I started by filling in the stanchion holes in the deck with styrene. After they were dry I drilled them out for the new Smokey Valley stanchions (this step is not necessary if you use the Atlas handrails). Next I used a wide blade Zona saw to cut off the front plate immediately ahead of the steps, making sure that the cut was straight and that only the front plate was removed. This area was filed flat and the new end plate was glued on. At this time I drilled all the necessary holes and test fitted all the grab irons, handrails, and cut levers but left them off until after painting.
A bit of styrene blocking was needed behind the plate for mounting the KD coupler box. After all this was done I formed new handrails from .015" brass wire and soldered them to the brass stanchions.
I put all the body pieces together with the frame to make sure everything lined up. Other details that add to the appearance are step lights and a Custom Finishing handbrake chain bracket set that mounts to the bottom of the side sill on both sides at the short hood end of the unit.
CHASSIS & FUEL TANK
There are only a few minor changes need for the chassis. The Atlas RS-3 comes with roller bearing journal side frames but the Rutland engines had plain bearings. I ordered several sets of plain bearing side frames from Atlas and simply popped of the old ones and replaced them with the plain bearings. The only other thing was to add a Custom Finishing cooling coil to the right hand side of the fuel tank and some chain to the handbrake bracket assembly.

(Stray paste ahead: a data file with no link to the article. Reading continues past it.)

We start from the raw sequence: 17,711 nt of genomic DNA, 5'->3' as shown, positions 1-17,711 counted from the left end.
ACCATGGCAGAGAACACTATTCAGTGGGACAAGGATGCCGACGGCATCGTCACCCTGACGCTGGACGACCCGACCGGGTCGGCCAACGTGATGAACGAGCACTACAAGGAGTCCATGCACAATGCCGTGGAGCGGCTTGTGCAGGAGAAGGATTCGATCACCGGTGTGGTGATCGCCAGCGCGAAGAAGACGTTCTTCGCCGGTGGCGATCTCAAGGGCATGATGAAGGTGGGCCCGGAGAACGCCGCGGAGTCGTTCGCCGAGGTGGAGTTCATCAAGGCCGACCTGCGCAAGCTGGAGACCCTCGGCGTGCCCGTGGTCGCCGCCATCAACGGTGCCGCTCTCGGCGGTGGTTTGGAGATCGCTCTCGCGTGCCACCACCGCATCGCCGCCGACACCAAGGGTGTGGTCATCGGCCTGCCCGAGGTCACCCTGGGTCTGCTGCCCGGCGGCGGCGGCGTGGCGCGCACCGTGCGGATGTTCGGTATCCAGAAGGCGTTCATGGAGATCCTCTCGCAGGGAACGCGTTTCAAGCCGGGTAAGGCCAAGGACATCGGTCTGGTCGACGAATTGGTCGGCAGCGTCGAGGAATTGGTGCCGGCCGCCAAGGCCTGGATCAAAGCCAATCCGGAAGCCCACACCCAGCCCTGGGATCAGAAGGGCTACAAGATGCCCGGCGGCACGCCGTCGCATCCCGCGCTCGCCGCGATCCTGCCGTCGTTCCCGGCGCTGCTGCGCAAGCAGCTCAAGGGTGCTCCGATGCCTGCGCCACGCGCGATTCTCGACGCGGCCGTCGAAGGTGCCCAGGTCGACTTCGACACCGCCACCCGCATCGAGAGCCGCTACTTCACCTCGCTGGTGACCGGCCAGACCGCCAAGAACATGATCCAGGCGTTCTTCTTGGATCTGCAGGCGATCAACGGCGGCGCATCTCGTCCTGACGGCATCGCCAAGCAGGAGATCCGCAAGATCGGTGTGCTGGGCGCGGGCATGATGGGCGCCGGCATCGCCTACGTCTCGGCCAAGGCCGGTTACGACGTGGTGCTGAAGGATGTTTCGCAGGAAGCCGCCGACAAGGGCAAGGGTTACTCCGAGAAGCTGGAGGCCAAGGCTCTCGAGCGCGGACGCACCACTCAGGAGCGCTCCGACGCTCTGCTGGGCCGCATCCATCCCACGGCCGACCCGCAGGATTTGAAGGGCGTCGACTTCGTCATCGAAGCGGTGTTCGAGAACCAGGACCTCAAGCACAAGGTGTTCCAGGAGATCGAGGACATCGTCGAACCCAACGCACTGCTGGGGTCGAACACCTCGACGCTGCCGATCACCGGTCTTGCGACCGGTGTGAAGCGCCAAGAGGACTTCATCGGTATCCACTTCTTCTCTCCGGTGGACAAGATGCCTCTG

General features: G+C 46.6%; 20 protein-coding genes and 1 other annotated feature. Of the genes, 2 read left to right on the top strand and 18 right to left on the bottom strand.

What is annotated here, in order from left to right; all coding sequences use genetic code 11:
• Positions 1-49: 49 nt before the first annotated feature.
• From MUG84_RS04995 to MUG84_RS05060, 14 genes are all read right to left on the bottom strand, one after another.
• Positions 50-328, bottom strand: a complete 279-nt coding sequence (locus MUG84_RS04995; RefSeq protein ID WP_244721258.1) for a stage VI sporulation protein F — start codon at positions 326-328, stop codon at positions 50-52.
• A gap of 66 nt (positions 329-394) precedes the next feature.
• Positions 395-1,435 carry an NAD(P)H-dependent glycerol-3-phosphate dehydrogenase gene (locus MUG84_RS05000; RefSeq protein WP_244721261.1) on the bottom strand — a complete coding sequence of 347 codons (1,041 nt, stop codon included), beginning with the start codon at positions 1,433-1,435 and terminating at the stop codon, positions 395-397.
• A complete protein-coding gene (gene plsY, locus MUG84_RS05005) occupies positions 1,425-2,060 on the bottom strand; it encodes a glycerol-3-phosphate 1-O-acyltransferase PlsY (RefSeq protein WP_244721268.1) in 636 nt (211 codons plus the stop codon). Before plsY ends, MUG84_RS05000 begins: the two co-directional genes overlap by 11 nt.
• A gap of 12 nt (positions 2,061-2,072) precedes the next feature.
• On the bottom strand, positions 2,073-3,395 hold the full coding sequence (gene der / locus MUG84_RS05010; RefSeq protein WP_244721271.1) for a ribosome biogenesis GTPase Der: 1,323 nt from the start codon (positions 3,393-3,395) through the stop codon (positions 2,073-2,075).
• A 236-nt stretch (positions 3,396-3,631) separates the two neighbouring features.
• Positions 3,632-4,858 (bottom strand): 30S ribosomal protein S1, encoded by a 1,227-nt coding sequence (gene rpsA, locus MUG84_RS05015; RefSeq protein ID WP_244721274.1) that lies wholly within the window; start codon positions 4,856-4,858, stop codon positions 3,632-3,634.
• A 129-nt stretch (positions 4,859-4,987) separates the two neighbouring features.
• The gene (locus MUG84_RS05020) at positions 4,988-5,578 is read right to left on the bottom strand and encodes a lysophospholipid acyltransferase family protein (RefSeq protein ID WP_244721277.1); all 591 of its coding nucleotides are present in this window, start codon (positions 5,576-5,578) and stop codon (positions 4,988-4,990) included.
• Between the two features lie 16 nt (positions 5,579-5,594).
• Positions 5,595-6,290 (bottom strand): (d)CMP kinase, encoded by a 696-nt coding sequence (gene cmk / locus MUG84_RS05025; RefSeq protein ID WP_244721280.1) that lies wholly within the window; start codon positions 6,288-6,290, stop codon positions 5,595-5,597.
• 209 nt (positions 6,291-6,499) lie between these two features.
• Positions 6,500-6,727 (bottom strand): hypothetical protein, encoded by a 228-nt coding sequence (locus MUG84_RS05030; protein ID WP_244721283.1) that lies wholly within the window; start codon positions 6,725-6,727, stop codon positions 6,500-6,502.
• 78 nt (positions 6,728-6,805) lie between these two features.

After I had all the detail parts installed or test fitted I assembled all of the body pieces and frame to make sure everything went together as planned. Once satisfied, I glued the three body sections together and then glued this assembly to the frame to form a one-piece body (similar to an Athearn shell). By doing this I can place the entire body onto the chassis at one time. This really makes it a lot easier to take apart when internal repairs are required or for adding DCC and replacing light bulbs in the future. Also you dont have to disturb the handrail and details when removing the shell from the chassis.
Once this is set, wash all the parts to be painted and set them aside to dry. Make sure you place all the separate detail parts such as the handrails, train control box shield, truck side frames, class lights, pointed pilot, pilot steps, and train control box on a piece of double edged tape so you can paint them as well.
PAINTING AND DECALLING
The first step here is to prime all the parts. I used Floquil S.P. Lettering Gray for this. I then painted everything to be green with Floquil CNW Green. (An alternative to this is POLY-SCALE CNW Green). This paint dries to a glossy finish and is excellent for applying decals on. Set this aside to dry for several days.
All the black parts were painted with a mixture of 50/50 Floquil Grimy Black and Engine Black.
For the lettering and stripes I used Herald King decals for Rutland diesels. They are now out of business but I believe Microscale has a set for these engines. Once all the decals were dry, I went back and touched up any spots with yellow paint. For this I used Floquil Railbox Yellow (I found this a close match).
Next I added all the separate detail parts and handrails. The grab irons and corners of the handrails were also painted yellow. I painted the step lights with Floquil Old Silver and the clear plastic number boards glossy black to which I applied the engine number. A coat of Testors Flat Finish was airbrushed on the entire model and some light weathering was added with an airbrush and chalks to give the unit an "in service" appearance. I added the window glazing, put the chassis on the frame and the unit was ready for service.
SCRATCH BUILT PARTS